Autonomous Vehicles and Equity
Fehr & Peers DC is working with the Union of Concerned Scientists to assess how AVs could impact underserved communities. This project uses the MWCOG regional travel demand model to quantify how transportation outcomes may differ for disadvantaged populations in the Washington, D.C. area under a variety of future AV scenarios:
- Single Occupancy AVs with Limited Transit (Dystopia)
- Single Occupancy AVs with Enhanced Transit
- Shared AVs with Limited Transit
- Shared AVs with Enhanced Transit (Utopia)
Each scenario was evaluated through several performance measures, including job accessibility, trip duration, trip distance, mode share, and vehicle miles traveled (VMT). Performance measures were applied for the region as a whole, MWCOG-designated Equity Emphasis Areas (EEAs) and non-EEAs, as well as urban, suburban, and exurban case study jurisdictions representing affluent and underserved communities. Across the different performance measures, the high-occupancy AV and enhanced transit scenarios were found to provide an equity benefit, either mitigating an existing gap in outcomes between demographic groups or reducing the extent to which that gap is expanded.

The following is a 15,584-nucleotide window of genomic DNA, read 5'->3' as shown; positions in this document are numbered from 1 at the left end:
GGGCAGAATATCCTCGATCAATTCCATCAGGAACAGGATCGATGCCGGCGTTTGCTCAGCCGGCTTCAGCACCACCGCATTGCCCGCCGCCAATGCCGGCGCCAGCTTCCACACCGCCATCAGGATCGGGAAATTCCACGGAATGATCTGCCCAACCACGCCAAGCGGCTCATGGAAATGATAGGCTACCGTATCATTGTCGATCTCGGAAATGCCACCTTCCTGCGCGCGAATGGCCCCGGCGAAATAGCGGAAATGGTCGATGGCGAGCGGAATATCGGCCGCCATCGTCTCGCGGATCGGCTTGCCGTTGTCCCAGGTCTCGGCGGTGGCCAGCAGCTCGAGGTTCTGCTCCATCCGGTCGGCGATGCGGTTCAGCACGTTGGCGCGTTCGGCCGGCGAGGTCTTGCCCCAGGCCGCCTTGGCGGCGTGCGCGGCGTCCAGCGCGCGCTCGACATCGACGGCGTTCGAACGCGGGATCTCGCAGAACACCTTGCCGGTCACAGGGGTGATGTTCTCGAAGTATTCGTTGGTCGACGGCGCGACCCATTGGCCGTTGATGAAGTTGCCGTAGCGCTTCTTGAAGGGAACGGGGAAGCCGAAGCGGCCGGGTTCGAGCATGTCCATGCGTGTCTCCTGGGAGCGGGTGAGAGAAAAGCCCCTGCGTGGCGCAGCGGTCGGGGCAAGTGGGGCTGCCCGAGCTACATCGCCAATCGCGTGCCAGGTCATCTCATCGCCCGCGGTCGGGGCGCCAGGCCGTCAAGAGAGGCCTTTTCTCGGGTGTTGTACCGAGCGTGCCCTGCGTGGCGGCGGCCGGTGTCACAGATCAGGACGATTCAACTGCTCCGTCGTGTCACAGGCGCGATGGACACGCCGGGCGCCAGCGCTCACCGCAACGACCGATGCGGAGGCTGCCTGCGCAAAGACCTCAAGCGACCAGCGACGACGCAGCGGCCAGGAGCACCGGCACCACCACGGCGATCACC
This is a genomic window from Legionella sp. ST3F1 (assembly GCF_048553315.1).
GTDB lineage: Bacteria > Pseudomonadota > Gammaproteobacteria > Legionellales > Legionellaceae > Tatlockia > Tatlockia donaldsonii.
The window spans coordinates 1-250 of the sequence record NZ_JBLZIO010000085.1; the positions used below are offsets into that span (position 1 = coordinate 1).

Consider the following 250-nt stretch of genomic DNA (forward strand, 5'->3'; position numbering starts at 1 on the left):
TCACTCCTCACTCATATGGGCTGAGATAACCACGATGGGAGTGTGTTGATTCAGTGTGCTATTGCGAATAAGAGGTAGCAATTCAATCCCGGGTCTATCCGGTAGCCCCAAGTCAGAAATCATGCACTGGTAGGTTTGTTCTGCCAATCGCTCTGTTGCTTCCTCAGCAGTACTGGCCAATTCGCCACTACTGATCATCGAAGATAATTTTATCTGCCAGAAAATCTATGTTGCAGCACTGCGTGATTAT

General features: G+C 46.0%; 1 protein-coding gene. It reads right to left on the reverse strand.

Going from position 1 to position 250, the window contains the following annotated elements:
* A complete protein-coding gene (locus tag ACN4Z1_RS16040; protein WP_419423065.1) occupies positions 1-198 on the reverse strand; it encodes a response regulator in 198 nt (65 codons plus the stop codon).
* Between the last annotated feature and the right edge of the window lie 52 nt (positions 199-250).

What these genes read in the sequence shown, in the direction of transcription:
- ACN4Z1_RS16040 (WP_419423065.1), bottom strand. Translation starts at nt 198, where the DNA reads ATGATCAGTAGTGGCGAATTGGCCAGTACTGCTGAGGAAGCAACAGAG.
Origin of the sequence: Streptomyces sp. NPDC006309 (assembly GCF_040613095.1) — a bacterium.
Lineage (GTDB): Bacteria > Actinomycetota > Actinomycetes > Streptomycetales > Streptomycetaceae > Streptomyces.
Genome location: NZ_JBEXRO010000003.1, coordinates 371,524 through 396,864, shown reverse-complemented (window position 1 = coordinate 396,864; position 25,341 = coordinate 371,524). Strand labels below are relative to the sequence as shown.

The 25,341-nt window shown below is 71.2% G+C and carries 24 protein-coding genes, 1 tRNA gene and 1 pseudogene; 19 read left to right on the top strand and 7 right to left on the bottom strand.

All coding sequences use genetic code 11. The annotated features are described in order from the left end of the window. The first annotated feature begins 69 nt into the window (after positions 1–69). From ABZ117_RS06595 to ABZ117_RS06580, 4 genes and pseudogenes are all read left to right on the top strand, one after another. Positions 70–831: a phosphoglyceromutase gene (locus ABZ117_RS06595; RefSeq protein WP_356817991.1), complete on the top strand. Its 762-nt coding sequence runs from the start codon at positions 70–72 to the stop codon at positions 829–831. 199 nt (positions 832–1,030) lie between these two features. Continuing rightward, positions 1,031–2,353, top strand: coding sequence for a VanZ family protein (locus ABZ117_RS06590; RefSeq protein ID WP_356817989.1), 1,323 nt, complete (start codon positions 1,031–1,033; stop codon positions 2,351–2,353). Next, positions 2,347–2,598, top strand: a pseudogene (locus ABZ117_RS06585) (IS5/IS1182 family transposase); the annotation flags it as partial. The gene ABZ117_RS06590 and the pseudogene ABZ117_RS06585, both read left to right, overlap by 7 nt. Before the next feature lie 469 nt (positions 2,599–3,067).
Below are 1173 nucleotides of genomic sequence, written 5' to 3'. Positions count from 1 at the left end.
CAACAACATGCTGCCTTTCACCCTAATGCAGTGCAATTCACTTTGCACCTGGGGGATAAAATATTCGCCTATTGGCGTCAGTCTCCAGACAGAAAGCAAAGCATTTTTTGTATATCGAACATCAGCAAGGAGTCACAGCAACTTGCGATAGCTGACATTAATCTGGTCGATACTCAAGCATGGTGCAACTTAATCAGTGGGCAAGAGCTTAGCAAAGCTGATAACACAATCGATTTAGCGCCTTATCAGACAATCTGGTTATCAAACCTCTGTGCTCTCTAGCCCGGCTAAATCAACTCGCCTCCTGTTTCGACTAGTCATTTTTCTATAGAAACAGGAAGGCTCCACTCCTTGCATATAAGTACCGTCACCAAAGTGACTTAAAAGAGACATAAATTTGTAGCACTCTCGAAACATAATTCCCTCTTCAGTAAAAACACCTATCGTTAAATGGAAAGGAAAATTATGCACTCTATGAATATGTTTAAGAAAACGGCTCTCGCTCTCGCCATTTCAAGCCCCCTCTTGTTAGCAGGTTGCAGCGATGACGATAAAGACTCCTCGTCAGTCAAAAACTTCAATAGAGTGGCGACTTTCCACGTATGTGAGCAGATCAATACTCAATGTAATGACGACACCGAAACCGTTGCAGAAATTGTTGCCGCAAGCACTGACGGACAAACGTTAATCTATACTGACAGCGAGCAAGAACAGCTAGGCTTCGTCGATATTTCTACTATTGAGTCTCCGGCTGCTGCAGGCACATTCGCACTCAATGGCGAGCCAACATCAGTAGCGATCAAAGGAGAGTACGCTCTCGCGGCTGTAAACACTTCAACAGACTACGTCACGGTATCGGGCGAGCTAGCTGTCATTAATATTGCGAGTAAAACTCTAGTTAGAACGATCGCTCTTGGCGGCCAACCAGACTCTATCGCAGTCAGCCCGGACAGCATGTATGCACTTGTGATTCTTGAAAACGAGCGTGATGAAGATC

What are the key highlights?
Assesses the outcomes of multiple AV futures
Evaluates equity impacts across several performance measures
Congested VMT can act as a proxy for air quality. All AV futures are expected to increase VMT and congested VMT, emphasizing the need for electrification. High-occupancy vehicle policies could have a larger impact on mitigating congestion (and air quality impacts) than investments in transit infrastructure. Equity Emphasis Areas are currently disadvantaged in this metric, and their disadvantage could increase with the implementation of AVs.